The description “Big Easy Mary – Garnished with a blue cheese stuffed jalapeno, crawfish and pickled carrots, rimmed with Creole seasoning” does not prepare you for the libation to come. I am a recent Bloody Mary convert, having been coaxed into liking the drink by my son’s former hockey coach. When my wife told me about the famed Big Easy Mary served at Pearl’s New Orleans Kitchen in Elk Rapids, I knew I had to try it.
This weekend we were greeted to a visit by mother LeeAnn. She’s a fan of The Crooked Porch, and wanted to explore something unique in Northern Michigan with my family. With my son playing a football game in Bellaire, my wife and I decided that it was time to give Pearl’s a try.
At first blush, the idea of a Creole restaurant in Northern Michigan appears to be a stretch. Alligator. Crawfish. Shrimp. Oysters. Not one of these ingredients can be harvested in Michigan. Why would anyone put a Creole restaurant in Elk Rapids?! Answer – Because they can! Creole and Cajun cooking is tricky to replicate in Michigan, but Pearl’s kitchen offers a menu that promises, and delivers, the best in Southern dining.
We arrived to Pearl’s around 2pm on a Saturday afternoon. The bar was empty, but the restaurant was half-full. Restaurateurs have an annoying habit of hating empty wall space, filling every free inch with frick and frack. The effect often leaves your eyes so blinded by stuff, that you end up staring down at the table the entire evening. At Pearl’s, the walls full of voodoo dolls, hot sauce, paper-machete dragons, string beads, and vintage pictures provides a much appreciated atmosphere. As you are led to your table, you feel as if you are being transported into a New Orleans’ Mardi Gras celebration.
When we sat, the three adults were each given four separate menus (the kids were given just two) – the normal dinner menu, a menu of special dishes celebrating bourbon, a drink menu, and a menu listing the restaurants 40 varieties of bourbon.
The waitress arrived for our drink orders. My wife and I both knew what we wanted, even being the only ones ordering alcoholic beverages. Jill ordered the Mint Julep, a decent take on the southern classic made with Makers Mark bourbon, fresh mint, sugar and a splash of soda. I wanted the Big Easy Mary, with one exception. Staring at the long list of bourbons, it seemed a crime to order a drink with flavorless vodka. So instead, I asked for Bullit Bourbon in my Big Easy Mary.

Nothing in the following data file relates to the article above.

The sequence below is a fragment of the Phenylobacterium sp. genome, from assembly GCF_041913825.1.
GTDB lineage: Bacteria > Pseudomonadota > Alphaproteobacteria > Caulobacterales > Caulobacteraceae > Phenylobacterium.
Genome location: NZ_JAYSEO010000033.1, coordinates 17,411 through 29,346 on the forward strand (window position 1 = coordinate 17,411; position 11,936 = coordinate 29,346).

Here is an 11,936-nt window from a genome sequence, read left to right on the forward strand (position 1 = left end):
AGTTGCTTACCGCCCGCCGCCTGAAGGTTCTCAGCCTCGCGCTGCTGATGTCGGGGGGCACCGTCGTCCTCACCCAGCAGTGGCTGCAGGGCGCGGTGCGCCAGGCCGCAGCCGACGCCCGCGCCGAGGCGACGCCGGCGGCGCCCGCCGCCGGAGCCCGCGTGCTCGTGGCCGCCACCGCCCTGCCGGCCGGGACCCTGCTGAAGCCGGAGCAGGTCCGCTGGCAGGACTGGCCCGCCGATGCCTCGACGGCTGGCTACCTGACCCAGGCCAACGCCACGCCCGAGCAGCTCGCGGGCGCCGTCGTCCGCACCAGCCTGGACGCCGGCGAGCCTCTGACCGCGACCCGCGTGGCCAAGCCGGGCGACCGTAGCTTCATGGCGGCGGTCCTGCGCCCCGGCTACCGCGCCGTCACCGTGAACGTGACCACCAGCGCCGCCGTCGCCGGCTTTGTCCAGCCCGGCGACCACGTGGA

The Big Easy Mary mixture was a delicious and spicy blend of tomato, horseradish and pepper that was complimented better with bourbon than vodka. It is difficult to find a quality Bloody Mary in Northern Michigan. I was so enamored with this drink that I soon ordered a second.
My wife encouraged us to try the Oyster Shooter – a fresh shucked oyster, jalapeno steeped vodka and cocktail sauce. When the drink arrived, I thought it the concoction of a voodoo witch doctor hoping to hex my soul. The vodka is delivered in a martini glass with a sliver of lemon on the rim. Separate cups held the oyster and cocktail sauce. My wife went first, drinking down half the vodka before slurping up half the oyster. When it was my turn, I dumped the oyster into the glass and drank the whole thing down. Neither of us used the cocktail sauce. The drink was fun, and the kids enjoyed watching us down our half.
When the food arrived, we knew we were in for a culinary treat. We started with the Bayou Sampler – Shrimp & Grits, Blackened Alligator, Oysters Rockefeller, and Crawfish Cake. We have a rule in our house, that the kids have to at least try everything offered at a dinner table. Although both love mussels, neither took to the Oysters (which was fine because my wife and I loved them). My son David ate all the shrimp before anyone had a chance to sample them. My mother loved the creamy grits and the alligator bites were a hit with everyone. Jill enjoyed the sauce so much that after the plate was emptied, she forked it all up. For me the star of the platter was the Crawfish Cake. Similar in preparation to traditional crab cakes found in Maryland and along the eastern seaboard – only with more spice – the crawfish cakes were a rustic delight.
My wife and mom were nearly full after the starter course, so they each just ordered soup from the bourbon menu – a thick and creamy butternut bisque and a melty, gooey bourbon French onion. I ordered the Daniel Boone Bourbon Stroganoff, but had a difficult time eating this dish. Why? Because I was forced to fight through my son’s fork to get a bite. From the noodles and broth to the beef and the thick meaty mushrooms, every bite was savory.
We left Pearl’s with full, satisfied stomachs. My wife and I are eager to return on a night without kids, when we can sample more of the drinks and dine without skinny arms stretching across our plates.
For more information, you can visit Pearl’s New Orleans Kitchen’s website.